Full-Length Collaborations Albums
What’s better than one duet? An album full of them, apparently. Collaborations were hot in country music in 2021, but lots of artists took that one step further, putting out full-length projects featuring a cast of duet partners.
The Hardy-curated Hixtape Vol. 2 dug deep into country lifestyle and party songs, courtesy of some of the biggest names from every corner of the genre. Brantley Gilbert, Brothers Osborne, Jon Pardi, Dierks Bentley and Jake Owen are just a few of the acts who lent their voices to the track list, which features a total of 33 guest artists across 14 songs.
While the Hixtape went ultra-country, other duets albums were genre-spanning. Rapper Nelly put out his Heartland project, featuring Darius Rucker, Breland and Florida Georgia Line. Jimmie Allen went even broader for his Bettie James Gold Edition, which featured everyone from rapper Pitbull to R&B/soul singer Monica and pop star Noah Cyrus.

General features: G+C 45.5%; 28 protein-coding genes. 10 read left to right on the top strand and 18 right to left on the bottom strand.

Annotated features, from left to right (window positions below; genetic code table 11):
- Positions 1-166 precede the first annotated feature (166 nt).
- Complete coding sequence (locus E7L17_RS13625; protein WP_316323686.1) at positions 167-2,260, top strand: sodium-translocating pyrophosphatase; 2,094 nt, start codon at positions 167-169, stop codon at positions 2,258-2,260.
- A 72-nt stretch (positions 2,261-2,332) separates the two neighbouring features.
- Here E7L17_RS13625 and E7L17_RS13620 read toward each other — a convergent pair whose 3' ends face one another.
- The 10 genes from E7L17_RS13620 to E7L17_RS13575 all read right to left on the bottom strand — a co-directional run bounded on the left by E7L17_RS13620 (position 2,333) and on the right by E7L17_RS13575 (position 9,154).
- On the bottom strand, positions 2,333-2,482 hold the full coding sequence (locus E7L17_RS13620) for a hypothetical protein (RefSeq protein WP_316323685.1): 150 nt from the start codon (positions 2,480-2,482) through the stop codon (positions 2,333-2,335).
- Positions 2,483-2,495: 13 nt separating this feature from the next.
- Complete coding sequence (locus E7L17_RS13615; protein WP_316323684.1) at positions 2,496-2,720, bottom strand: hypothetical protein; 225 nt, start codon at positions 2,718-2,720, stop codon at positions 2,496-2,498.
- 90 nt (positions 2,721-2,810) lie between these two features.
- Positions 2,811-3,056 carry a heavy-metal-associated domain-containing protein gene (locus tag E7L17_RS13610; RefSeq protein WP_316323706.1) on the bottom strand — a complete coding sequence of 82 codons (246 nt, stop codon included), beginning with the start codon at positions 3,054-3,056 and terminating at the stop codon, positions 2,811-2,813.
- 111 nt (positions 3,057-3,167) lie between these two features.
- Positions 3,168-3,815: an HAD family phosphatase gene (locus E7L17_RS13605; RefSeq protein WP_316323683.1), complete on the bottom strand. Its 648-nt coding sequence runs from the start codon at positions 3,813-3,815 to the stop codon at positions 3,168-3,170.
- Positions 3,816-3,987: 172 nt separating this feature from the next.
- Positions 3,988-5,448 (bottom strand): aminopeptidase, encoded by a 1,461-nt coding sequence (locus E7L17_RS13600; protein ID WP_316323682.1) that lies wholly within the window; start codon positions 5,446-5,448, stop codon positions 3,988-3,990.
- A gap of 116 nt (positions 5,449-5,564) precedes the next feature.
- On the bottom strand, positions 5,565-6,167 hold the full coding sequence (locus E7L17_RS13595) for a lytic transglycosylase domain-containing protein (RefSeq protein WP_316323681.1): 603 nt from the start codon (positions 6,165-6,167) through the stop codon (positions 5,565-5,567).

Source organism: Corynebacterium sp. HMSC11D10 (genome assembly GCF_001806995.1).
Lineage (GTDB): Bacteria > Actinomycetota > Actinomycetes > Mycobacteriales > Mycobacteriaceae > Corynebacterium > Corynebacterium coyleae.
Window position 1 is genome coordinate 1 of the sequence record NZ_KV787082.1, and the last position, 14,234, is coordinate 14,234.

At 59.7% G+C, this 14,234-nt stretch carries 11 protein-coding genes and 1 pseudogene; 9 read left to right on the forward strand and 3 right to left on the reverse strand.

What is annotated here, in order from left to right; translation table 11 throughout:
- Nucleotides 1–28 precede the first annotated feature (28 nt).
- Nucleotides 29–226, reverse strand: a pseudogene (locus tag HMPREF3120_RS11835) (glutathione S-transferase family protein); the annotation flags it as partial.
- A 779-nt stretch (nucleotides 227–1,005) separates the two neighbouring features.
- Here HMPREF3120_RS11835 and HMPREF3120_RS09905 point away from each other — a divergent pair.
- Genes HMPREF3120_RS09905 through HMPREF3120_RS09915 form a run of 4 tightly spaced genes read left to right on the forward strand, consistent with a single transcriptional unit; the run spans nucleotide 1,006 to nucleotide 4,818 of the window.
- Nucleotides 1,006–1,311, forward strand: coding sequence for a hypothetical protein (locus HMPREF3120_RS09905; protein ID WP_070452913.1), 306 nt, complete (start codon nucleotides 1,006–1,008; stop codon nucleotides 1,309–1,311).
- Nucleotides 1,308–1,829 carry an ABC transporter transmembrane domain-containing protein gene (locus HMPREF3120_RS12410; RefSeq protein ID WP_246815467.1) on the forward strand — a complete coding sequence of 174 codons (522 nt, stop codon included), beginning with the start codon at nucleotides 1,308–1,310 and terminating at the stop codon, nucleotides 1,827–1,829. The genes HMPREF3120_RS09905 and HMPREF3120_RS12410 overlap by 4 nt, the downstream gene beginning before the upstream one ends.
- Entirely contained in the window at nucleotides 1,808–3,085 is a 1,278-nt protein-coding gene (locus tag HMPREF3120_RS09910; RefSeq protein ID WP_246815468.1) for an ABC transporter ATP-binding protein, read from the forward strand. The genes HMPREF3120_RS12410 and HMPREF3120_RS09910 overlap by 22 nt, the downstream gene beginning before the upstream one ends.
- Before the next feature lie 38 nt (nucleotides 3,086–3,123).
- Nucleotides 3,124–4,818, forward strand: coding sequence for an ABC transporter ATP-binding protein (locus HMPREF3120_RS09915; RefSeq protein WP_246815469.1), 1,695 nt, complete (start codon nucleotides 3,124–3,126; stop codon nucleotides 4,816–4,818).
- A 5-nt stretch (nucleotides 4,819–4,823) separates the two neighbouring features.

Photo: Peter Ash Lee
Meet The First-Time GRAMMY Nominee: Japanese Breakfast's Michelle Zauner On Self-Actualization, Grieving In Public And Her Nominations For 'Jubilee' At The 2022 GRAMMY Awards
Japanese Breakfast is nominated for two GRAMMYs at the 2022 GRAMMY Awards. Their leader, Michelle Zauner, opened up to GRAMMY.com about how the nominations feel, and why personal and global crises just made her more motivated.
When the pandemic first descended on humanity, countless millennials moved home, donned pajama pants and brooded at their parents' kitchen islands. In this sea of dejected Instagram posts, though, a few public figures stood out — those who decided to thrive during the age of demoralization. One conspicuous example was the singer, songwriter and debut author Michelle Zauner.